In HR you are also exposed to the situations where it goes wrong, whether through staff conduct, capability issues or sometimes though having insufficient resources at the right time. In the NHS this is always traumatic, always painful and can sometimes affect your belief in the generosity of the human condition. But the fact that I know about these and I know most nurses do too, reassures me that we have been addressing poor performance. We can of course do this better and more consistently. Francis will see organisations fundamentally examine all their people management practices from recruitment through appraisal and development to performance management.

There has also been a lot of speculation that increased educational requirements is responsible for a lack of compassion. How bizarre. If this were true, wouldn’t the same apply to doctors, speech therapists, dietitians and pharmacists? We have to move on from this debate.

One of the problems we now face is the perception that poor care is the result of wilful neglect but that great care happens by accident. It doesn’t. It takes time, effort and commitment and good leadership on the board and on the ward. It is this that gives the NHS some enviable patient satisfaction results. And the backbone of this great care are nurses.

I work in the NHS because over the years I’ve been inspired by nursing staff. From the healthcare assistant that lived on my street when I was a child, who all the neighbours looked to for guidance and information, to the nurses I met as a human resources manager sharing the copious amount of chocolates they received in thanks from grateful patients, and proudly showing me the noticeboard full of thank-you letters.

From the midwives that skilfully delivered my four children to the directors of nurses I now work with, who are determined to use Francis to drive the world-class staff engagement we will need if we are to turn Francis into a byword for improvement rather than failure.

Dean Royles is director of the NHS Employers organisation

Readers' comments (31)

  • Pirate and Parrot

    Would the recommendations make sense?

    Yes, they make sense to me !


    'Doctors blame nurses, nurses blame doctors, clinicians blame administrators and managers blame staff. The only time we agree is when everyone is blaming politicians. It has to stop.'

    Indeed - patient care, can get lost on that particular battlefield !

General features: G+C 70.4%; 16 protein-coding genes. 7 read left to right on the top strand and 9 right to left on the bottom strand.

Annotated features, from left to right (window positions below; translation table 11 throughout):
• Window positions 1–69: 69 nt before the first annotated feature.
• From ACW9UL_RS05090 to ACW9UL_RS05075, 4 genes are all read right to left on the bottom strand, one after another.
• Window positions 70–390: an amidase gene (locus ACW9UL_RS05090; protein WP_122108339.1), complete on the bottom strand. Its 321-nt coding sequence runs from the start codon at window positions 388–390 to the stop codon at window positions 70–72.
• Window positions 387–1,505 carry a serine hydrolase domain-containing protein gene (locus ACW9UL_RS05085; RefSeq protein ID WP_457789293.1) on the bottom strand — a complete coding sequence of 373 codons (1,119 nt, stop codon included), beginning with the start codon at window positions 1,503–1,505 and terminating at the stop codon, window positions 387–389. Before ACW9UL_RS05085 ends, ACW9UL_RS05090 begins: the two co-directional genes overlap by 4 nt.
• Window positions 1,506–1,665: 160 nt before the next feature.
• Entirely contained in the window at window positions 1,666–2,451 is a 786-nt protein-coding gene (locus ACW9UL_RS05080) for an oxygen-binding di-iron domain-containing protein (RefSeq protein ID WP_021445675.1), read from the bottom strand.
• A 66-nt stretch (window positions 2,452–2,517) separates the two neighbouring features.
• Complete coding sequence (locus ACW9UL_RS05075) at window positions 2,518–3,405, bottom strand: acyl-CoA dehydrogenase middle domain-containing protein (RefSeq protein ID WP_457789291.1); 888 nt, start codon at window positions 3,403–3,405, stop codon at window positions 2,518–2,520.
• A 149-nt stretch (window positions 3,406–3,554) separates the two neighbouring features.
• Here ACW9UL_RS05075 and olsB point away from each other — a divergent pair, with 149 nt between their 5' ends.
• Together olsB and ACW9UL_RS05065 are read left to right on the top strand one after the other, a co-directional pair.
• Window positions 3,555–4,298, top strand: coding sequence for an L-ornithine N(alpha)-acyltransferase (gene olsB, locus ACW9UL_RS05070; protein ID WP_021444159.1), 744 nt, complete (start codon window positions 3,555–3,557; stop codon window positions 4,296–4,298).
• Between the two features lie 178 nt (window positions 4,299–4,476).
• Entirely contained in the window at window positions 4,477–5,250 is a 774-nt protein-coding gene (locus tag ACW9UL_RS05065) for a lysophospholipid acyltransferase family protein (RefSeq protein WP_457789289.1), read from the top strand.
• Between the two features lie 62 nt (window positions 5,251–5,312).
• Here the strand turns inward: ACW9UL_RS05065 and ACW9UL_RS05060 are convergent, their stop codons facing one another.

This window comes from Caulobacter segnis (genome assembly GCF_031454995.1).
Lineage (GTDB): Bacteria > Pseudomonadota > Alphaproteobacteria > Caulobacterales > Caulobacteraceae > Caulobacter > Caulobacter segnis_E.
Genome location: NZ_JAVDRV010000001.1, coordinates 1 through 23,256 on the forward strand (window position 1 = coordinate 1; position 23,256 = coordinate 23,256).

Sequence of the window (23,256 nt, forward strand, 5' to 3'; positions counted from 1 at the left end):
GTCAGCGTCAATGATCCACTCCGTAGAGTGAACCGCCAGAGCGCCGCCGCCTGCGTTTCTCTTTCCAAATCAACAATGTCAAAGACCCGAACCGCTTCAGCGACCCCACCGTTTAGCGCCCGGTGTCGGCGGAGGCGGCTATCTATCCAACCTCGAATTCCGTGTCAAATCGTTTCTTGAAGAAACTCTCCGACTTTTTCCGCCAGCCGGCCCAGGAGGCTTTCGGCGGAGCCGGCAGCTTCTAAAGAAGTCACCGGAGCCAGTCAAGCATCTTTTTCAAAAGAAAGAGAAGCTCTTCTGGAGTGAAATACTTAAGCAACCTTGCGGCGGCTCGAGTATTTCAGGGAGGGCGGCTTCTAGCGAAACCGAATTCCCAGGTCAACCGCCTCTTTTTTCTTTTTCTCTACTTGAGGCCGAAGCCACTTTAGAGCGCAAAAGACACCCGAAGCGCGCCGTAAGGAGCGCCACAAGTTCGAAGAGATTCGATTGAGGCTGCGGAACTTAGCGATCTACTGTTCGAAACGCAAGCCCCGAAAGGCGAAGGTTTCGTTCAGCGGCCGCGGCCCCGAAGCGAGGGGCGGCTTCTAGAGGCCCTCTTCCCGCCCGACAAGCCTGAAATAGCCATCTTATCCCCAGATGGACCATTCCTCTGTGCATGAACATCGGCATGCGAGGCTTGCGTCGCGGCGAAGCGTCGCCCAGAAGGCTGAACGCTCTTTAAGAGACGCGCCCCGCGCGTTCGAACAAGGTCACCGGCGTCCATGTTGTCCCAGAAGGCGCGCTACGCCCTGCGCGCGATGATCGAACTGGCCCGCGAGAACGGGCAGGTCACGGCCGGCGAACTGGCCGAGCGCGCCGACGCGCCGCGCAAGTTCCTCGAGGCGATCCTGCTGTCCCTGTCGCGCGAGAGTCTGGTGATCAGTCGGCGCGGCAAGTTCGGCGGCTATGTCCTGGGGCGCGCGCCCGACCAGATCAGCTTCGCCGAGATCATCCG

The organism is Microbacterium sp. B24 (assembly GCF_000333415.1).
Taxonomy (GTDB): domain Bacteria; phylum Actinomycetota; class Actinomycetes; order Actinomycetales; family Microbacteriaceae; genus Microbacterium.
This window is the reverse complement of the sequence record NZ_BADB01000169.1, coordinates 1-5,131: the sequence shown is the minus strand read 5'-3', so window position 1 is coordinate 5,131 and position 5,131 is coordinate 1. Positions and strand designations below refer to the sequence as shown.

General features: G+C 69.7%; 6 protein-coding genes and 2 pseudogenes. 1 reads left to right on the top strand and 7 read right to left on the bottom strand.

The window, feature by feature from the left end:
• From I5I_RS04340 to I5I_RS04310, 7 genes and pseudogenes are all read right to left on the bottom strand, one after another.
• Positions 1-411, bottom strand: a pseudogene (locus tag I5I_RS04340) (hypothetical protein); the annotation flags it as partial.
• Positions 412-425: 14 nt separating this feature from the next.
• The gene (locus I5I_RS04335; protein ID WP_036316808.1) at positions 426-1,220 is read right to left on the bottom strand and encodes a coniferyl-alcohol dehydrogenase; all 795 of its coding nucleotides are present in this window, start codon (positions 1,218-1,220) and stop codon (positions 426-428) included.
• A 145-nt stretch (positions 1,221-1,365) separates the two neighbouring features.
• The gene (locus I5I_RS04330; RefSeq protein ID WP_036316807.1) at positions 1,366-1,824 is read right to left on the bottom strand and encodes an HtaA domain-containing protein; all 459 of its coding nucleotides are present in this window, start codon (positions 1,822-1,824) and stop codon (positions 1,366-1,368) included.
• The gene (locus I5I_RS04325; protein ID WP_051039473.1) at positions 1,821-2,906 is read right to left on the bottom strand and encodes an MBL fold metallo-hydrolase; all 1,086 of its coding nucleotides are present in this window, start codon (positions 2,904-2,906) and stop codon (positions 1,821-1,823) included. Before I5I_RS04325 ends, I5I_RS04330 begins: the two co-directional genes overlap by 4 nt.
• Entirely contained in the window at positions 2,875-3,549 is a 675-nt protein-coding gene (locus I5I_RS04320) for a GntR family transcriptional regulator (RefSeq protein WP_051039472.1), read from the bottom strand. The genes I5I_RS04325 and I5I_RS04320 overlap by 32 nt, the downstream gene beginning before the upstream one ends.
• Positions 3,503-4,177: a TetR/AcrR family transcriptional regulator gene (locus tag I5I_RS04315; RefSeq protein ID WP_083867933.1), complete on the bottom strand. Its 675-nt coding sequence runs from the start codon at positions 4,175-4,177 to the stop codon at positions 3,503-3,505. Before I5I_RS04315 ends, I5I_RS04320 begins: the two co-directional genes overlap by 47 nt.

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  • ...and patients and the public can blame the lot. it sure does waste a lot of time, energy and costs which could be more 'profitably', and more importantly beneficially, spent on patient care!

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  • michael stone

    The achieving of 'coherent behaviour' inside the NHS, is hugely challenging - it definitely tends to be absent at present.

    My own issue (home end-of-life care) requires joined-up behaviour all of the way from GP to (potentially) police officers: if the staff inside a single hospital can't get it right, I'm not surprised that I'm having so many problems improving that area !

    And Francis did not place most of the blame on nurses - how come so many nurses, seem to think he did ? Or do nurses just think that the media are blaming them in relative isolation ? The media I read (not the tabloids) and listen to (Radio 4) are not isolating nurses for blame, so far as I can tell.

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  • Hello Mike. Nurses are getting a lot of stick because managers aren't regulated, they were responsible for most of what went wrong, NONE of them have had any sanctions, many have actually been promoted (I met one in my local health economy had was literally speechless at the brass neck of the man) and the whole thing is skewed at the professions not the culture. You can only change that if you start by changing the people at the top and my biggest disappointment in the whole report is how he bottled it/ had political pressure not to call for some key resignations.